During the planning stages of the EXCEL program it was extremely important to both NFB and NASA that the students have a true intern experience: living independently in dorms, getting themselves to and from work each day, managing their own free time and finances, and advocating for themselves to their supervisors and colleagues. It also included doing actual work that would look good on a résumé, enhance the students' office, technology, and science skills, and benefit NASA. Throughout their five-week internships students worked on making NASA Web sites 508-compliant, wrote computer programs correlating a NASA archive to another agency's archives in order to study solar bursts, worked on data reduction, learned HTML code, learned to use the Linux operating system, and wrote proposals for both the Mars Exploration Rover and the Mars Imaging Project.

"The most beneficial part of the EXCEL program is the opportunity to get meaningful job experience," said Grace King of Madison, Wisconsin, who interned at the Jet Propulsion Lab (JPL) in California. "I like the fact that Iím not answering phones, putting together kits, or folding towels. Instead I get to do real work, such as giving feedback on how a Web site can be improved."

Thien Vu, of Sacramento, California, who also interned at JPL agreed. "In the beginning I had thought that they were going to place me in the corner somewhere and give me simple, unimportant things to do. Instead I was involved in as much as I wanted to be."

JPL intern David Wright of Addison, Illinois, was also pleasantly surprised by the high expectations of his supervisors and colleagues. "In my job situation Iím given a task which Iím expected to follow through on. Iím also expected to be self-motivated and self-reliant. I consider this experience to be an asset because it is helping me to prepare for my ultimate goal of being independent and obtaining a career."

When blind students intern in the mainstream workplace, employers and other colleagues also benefit. "I believe there are many benefits to NASA mentors and others who are involved with the EXCEL students and all interns with disabilities," said Michael Hartman, of the Goddard Space Flight Center's Equal Opportunity Programs Office. "Of course there is the obvious benefit of getting qualified workers to do tasks that are related to our mission. In addition our program managers get fresh young students with new ideas and lots of probing questions and are given the opportunity to review the work they are doing. That is beneficial to NASA because this experience teaches the mentors to have high expectations of individuals with disabilities. This happens because very often the mentoring experience will be the first opportunity for mentors to work directly with individuals with disabilities, thus creating a positive experience which will be remembered when in the future another individual with a disability applies for a position in that mentor's organization. This is also true for other interns who interact with the EXCEL students. Many of them will be in positions of responsibility and leadership during their careers, and their experiences with the EXCEL students while interns together will help shape their images and expectations of individuals with disabilities."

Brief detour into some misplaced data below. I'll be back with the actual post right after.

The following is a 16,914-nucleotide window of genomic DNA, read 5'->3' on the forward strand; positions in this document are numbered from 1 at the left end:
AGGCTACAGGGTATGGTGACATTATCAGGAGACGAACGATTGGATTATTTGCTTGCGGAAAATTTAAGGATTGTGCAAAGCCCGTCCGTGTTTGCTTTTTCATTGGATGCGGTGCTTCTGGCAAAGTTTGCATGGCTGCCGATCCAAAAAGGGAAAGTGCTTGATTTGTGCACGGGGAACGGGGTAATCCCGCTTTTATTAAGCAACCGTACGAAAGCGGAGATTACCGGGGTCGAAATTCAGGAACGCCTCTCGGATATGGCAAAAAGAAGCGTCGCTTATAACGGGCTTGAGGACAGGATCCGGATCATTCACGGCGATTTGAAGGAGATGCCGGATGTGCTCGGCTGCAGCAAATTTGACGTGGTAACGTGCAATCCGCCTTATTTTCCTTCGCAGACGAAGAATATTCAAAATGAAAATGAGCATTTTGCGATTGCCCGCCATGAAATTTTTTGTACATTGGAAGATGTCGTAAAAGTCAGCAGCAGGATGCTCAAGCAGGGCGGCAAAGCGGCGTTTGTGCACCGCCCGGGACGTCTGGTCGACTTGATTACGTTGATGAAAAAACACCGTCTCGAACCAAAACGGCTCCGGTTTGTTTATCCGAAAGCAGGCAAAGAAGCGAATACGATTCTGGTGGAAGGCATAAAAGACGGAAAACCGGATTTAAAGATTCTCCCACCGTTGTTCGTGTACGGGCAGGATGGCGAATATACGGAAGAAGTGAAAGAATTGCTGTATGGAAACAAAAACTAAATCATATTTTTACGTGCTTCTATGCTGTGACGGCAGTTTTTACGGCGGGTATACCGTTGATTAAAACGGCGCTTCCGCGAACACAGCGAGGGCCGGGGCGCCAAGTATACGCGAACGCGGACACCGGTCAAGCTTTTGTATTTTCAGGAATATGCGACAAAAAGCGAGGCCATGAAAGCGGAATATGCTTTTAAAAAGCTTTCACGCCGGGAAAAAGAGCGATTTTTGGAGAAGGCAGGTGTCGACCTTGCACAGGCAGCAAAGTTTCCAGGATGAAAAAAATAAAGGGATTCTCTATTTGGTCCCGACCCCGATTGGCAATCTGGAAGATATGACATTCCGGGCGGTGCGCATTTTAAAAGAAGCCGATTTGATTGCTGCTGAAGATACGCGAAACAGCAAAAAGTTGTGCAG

"I've been very impressed with how independent the summer interns are," said John Callas, the deputy project manager for the Mars Exploration Program. "One of my concerns was that they would need a lot of attention from myself or my staff here. But in many aspects they're more independent than some of my other interns. Every day they get to and from work independently and on time. They go to the coffee kiosk on our campus every day, and they maneuver around our lunchroom, which is big and cluttered, independently. They walk around the JPL campus going about their various tasks on their own. That was a delight and a surprise. I've also been surprised at how integrated they've become into our Mars Rover program."

"Getting blind interns at JPL and Goddard is a great thing because it gives blind students a great taste of the NASA centers, but it also gives the NASA centers a great experience with blind students," said Vu.

"This program is an asset in and of itself," agreed Wright. "It is allowing us as a pioneer group to set positive precedence for future generations of blind and visually impaired people."

2. Mentoring

Another aspect of the EXCEL program which distinguished it from the legions of other summer work experience programs targeted at blind youth was the mentoring component. Before their internships began, all six EXCEL interns attended the national convention of the National Federation of the Blind in Louisville, Kentucky. Besides attending the meetings of the National Association of Blind Students, the NFB Computer Science Division, and the Science and Engineering Division, students were paired with blind mentors who were working in the STEM fields.

"We wanted to connect them with blind role models and plug them into the network of individuals within the NFB who can provide them with mentoring and support and ongoing resources," said Riccobono. He commented that, although blind students are often told that they can "do anything they put their minds to," the phrase becomes somewhat of a cliché. Many professionals and the general public have learned to use positive language when speaking of the capabilities of blind people, but when these words aren't followed with actions, blind students become immune to them.

Andrew Mayles of Colorado Springs, Colorado, who interned at Goddard Space Flight Center in Maryland, commented, "I found that the interactions with mentors and other Federationists prepared me more fully than could a week of lectures about blindness in the workplace."

"The mentors set a precedent for us," said Goddard intern Jeremiah Griswold of Stamford, New York. "Seeing over 3,000 blind and visually impaired people has made me realize that there's actually a whole vibrant blind community out there."

Goddard intern Amy Herstein of Ellicott City, Maryland, agreed that the mentoring portion of the program made the internship the success it was. "I think the most beneficial thing was meeting so many people who were willing to give you advice, share in your interests and goals, and tell you about their backgrounds."

Besides the NFB national convention, EXCEL interns had additional opportunities to network within the blind community. Goddard interns attended the Maryland Association of Blind Students' Steps to Success Seminar, the NFB of Maryland's annual crab feast, and a Baltimore City Chapter meeting. The JPL interns enjoyed an exciting day out with members of the NFB of California to Hollywood. Staff members at the Jernigan Institute traveled to each work site at least once throughout the summer to meet with supervisors, advise the interns, and observe NASA in action. Institute staff members also checked in by phone periodically with the students to offer advice, encouragement, and suggestions for solving any problems they encountered.